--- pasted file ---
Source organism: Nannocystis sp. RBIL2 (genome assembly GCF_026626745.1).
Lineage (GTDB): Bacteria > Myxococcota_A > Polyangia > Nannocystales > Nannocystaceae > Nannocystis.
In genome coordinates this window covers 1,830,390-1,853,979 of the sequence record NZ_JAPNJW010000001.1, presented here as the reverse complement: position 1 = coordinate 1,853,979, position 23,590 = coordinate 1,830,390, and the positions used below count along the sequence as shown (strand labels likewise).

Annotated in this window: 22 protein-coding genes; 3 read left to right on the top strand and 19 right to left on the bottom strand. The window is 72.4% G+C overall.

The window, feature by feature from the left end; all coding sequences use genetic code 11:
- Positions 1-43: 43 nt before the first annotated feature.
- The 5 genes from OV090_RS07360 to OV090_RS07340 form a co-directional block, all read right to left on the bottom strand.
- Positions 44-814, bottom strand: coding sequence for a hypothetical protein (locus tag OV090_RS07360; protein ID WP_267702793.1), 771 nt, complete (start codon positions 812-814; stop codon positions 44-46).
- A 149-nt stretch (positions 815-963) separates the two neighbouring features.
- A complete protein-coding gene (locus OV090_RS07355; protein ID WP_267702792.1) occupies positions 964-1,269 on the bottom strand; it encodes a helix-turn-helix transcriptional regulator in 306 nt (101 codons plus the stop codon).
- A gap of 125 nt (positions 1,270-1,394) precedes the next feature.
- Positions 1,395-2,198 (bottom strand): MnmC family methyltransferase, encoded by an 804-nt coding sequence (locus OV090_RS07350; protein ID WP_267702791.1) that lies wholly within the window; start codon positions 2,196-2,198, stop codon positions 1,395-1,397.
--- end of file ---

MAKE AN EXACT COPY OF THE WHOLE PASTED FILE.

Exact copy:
Source organism: Nannocystis sp. RBIL2 (genome assembly GCF_026626745.1).
Lineage (GTDB): Bacteria > Myxococcota_A > Polyangia > Nannocystales > Nannocystaceae > Nannocystis.
In genome coordinates this window covers 1,830,390-1,853,979 of the sequence record NZ_JAPNJW010000001.1, presented here as the reverse complement: position 1 = coordinate 1,853,979, position 23,590 = coordinate 1,830,390, and the positions used below count along the sequence as shown (strand labels likewise).

Annotated in this window: 22 protein-coding genes; 3 read left to right on the top strand and 19 right to left on the bottom strand. The window is 72.4% G+C overall.

The window, feature by feature from the left end; all coding sequences use genetic code 11:
- Positions 1-43: 43 nt before the first annotated feature.
- The 5 genes from OV090_RS07360 to OV090_RS07340 form a co-directional block, all read right to left on the bottom strand.
- Positions 44-814, bottom strand: coding sequence for a hypothetical protein (locus tag OV090_RS07360; protein ID WP_267702793.1), 771 nt, complete (start codon positions 812-814; stop codon positions 44-46).
- A 149-nt stretch (positions 815-963) separates the two neighbouring features.
- A complete protein-coding gene (locus OV090_RS07355; protein ID WP_267702792.1) occupies positions 964-1,269 on the bottom strand; it encodes a helix-turn-helix transcriptional regulator in 306 nt (101 codons plus the stop codon).
- A gap of 125 nt (positions 1,270-1,394) precedes the next feature.
- Positions 1,395-2,198 (bottom strand): MnmC family methyltransferase, encoded by an 804-nt coding sequence (locus OV090_RS07350; protein ID WP_267702791.1) that lies wholly within the window; start codon positions 2,196-2,198, stop codon positions 1,395-1,397.